from The American Heritage® Dictionary of the English Language, 4th Edition
- n. A naturally or artificially produced radioactive isotope of an element.
from Wiktionary, Creative Commons Attribution/Share-Alike License
- n. a radioactive isotope of an element
from WordNet 3.0 Copyright 2006 by Princeton University. All rights reserved.
- n. a radioactive isotope of an element; produced either naturally or artificially
Sorry, no etymologies found.
The NASA probes use so-called radioisotope thermoelectric generators (RTGs) which transform heat emitted from naturally decaying plutonium into electricity.
The NASA probes use so-called radioisotope thermoelectric generators
Gary Bennett considers the more conventional power plants, such as radioisotope thermoelectric generators and fusion systems.
While polonium-210 does have civilian applications (such as radioisotope batteries), it can theoretically be used for initiating the fission chain reactions that result in a nuclear explosion.
Raw data (like tree-ring thickness, radioisotope of mud layers in a lake bottom, ice core analyses, etc.) are used as a proxy for reconstruction of the temperature record for 1000 AD to 1960 AD.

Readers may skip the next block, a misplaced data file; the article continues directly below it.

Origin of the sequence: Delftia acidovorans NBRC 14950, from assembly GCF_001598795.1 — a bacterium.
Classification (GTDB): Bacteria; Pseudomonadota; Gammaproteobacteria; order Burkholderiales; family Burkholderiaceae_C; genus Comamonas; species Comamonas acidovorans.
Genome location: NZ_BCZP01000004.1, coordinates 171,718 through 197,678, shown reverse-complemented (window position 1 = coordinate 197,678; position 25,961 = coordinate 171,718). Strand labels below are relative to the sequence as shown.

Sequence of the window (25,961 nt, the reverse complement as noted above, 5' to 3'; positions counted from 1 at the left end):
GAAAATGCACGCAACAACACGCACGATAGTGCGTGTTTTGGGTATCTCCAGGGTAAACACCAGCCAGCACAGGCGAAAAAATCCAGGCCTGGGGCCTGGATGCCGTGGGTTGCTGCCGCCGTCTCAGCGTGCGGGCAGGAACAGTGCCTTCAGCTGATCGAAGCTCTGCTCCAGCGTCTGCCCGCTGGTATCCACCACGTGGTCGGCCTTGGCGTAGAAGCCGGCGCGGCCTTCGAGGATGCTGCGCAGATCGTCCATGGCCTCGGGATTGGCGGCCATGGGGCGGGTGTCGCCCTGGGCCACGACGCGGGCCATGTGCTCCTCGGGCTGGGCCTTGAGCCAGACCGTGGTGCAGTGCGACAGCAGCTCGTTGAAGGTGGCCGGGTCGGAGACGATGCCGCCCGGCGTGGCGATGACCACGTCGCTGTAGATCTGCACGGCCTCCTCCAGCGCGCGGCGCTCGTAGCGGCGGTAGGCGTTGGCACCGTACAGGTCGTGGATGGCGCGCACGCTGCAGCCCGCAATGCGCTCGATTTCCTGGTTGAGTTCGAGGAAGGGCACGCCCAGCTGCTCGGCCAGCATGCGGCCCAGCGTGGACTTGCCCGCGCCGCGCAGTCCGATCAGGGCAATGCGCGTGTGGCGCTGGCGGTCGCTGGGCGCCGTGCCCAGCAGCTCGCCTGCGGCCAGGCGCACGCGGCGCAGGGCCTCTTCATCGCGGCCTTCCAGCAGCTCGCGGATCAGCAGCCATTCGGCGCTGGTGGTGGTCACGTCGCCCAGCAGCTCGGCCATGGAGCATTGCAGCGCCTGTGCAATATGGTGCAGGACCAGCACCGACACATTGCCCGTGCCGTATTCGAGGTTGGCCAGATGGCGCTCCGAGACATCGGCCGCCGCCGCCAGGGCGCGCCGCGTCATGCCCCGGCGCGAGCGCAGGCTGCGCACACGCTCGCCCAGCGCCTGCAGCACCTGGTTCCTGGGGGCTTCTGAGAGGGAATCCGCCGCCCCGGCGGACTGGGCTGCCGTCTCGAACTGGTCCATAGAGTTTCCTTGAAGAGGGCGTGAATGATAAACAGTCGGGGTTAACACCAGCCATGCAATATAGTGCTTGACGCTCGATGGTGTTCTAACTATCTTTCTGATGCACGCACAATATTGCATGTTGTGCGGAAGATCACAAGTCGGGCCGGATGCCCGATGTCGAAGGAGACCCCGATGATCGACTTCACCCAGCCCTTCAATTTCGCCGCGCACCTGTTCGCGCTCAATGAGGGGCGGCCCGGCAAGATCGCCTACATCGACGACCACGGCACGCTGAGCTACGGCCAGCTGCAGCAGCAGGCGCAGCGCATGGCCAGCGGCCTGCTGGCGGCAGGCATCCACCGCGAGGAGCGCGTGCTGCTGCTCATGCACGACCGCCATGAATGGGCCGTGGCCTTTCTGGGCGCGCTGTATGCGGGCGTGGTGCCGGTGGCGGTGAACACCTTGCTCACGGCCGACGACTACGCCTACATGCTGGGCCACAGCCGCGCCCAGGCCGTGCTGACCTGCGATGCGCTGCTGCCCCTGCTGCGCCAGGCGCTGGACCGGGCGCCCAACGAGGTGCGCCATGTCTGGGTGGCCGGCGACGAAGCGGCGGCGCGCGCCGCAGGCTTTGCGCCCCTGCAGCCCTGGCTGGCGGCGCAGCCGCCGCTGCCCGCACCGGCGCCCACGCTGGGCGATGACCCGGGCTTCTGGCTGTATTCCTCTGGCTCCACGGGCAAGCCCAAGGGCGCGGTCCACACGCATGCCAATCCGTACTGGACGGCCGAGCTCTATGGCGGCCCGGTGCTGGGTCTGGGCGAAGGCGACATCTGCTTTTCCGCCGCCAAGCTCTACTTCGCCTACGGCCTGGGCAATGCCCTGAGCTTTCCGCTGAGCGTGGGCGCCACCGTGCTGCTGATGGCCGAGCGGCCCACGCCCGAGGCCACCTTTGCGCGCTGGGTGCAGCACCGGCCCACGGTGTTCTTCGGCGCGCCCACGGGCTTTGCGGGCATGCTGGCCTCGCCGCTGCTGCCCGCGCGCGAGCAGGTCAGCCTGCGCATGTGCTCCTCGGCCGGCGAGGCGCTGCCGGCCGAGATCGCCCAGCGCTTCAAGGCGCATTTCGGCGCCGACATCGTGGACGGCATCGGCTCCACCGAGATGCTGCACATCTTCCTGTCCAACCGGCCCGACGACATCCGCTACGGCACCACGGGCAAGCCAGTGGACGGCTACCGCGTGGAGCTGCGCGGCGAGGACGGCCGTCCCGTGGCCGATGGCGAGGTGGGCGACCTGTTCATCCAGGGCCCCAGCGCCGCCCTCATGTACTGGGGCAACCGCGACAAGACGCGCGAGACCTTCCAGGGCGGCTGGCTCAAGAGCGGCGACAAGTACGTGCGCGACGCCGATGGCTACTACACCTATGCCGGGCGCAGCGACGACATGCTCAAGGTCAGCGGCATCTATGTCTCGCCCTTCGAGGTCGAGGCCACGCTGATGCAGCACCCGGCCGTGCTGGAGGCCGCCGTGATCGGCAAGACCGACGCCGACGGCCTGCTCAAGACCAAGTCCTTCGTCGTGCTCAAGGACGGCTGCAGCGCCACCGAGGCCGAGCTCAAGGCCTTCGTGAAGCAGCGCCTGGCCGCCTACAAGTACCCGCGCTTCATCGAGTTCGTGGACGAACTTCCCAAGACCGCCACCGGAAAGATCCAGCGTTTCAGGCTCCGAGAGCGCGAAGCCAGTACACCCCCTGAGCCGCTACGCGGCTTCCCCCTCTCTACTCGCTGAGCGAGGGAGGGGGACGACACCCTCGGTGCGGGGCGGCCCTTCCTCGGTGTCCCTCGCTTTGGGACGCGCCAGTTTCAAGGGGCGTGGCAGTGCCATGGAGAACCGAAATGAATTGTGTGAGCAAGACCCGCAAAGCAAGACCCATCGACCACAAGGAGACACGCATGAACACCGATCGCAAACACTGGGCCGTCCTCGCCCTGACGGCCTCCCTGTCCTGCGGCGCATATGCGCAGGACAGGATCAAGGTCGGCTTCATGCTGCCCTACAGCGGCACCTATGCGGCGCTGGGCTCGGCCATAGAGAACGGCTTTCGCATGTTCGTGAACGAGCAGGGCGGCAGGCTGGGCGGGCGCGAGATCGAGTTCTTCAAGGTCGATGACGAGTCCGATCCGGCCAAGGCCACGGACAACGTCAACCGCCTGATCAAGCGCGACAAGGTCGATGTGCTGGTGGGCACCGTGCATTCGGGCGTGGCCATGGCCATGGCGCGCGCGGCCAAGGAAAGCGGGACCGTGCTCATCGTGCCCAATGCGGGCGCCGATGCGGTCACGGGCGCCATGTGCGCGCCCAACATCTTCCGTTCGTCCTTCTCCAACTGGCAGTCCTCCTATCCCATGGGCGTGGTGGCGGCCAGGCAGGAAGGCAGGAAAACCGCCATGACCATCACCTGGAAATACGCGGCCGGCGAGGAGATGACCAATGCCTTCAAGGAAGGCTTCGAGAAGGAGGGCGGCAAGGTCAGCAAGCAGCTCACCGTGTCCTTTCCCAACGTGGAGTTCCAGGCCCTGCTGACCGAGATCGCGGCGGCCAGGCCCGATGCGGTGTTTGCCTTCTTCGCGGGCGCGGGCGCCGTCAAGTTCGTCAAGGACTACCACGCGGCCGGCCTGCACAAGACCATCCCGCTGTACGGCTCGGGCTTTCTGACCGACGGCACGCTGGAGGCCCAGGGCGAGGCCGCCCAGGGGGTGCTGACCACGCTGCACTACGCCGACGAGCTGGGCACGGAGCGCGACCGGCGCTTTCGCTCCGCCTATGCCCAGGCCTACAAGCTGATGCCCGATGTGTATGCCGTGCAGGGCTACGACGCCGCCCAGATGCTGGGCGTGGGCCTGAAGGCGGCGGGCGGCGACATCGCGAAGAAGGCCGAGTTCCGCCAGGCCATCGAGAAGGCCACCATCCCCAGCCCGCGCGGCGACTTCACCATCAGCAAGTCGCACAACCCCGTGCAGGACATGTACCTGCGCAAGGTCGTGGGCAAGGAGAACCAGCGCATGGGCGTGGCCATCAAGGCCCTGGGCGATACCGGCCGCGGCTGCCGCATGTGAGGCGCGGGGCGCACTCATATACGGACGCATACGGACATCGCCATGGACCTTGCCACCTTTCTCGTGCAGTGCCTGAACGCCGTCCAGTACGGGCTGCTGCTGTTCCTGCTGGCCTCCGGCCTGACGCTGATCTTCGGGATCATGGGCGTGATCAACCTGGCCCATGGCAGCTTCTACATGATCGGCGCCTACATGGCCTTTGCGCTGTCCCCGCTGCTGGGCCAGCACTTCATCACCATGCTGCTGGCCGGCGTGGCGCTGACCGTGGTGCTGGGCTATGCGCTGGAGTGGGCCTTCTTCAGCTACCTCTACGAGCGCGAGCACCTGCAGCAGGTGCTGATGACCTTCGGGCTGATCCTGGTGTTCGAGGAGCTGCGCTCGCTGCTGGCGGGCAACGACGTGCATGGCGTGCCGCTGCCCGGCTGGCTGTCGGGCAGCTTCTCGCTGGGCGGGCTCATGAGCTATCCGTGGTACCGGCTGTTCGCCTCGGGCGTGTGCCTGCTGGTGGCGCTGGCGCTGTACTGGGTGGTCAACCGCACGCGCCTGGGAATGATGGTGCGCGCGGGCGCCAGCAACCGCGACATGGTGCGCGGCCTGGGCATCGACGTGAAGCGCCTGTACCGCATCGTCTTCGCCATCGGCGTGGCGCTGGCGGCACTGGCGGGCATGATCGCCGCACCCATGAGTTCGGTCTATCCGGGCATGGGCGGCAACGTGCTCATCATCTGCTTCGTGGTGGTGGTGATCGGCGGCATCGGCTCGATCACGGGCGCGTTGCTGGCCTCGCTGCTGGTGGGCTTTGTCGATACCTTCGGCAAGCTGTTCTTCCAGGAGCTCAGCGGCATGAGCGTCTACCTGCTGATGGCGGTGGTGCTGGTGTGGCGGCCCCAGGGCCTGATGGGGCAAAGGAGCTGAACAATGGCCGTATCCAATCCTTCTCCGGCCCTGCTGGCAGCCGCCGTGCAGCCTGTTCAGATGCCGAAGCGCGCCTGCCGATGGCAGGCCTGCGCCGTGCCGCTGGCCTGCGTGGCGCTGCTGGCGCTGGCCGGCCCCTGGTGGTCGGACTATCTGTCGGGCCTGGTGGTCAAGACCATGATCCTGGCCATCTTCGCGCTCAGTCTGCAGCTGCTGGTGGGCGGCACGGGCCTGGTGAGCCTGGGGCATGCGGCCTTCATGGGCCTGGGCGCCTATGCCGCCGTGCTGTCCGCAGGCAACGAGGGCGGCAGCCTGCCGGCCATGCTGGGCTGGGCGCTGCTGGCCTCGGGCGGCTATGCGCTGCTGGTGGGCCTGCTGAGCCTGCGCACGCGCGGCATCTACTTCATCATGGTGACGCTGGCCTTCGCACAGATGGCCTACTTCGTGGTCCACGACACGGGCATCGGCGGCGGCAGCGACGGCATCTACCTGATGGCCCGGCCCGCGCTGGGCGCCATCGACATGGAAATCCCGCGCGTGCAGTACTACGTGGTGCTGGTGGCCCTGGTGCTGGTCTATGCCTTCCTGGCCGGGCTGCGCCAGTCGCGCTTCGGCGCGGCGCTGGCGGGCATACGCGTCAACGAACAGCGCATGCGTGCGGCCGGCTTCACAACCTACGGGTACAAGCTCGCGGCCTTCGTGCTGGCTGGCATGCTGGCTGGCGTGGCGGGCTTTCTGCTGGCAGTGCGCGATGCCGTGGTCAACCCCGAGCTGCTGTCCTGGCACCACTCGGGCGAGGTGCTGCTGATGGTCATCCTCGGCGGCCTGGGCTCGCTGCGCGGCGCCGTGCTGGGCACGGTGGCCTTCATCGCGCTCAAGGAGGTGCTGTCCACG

Resuming production saves these missions in the future, and allows us to consider use of radioisotope power on crewed missions (although we still won't have very much).
If the radioisotope signatures from the Camp Cobra explosion are similar to those from the Iranian test in the Kavir Desert, we can conclude that the same nuclear fuel was used in both cases.
“The radioisotope signature is identical to the fallout from the Iranian nuclear test.”
The radioisotope signatures are as unique as fingerprints.
And because the uranium in this device comes from the same stockpile as the U-235 we gave to the Iranians, the debris from the blast will have the exact same radioisotope signatures as the debris from the Kavir test.
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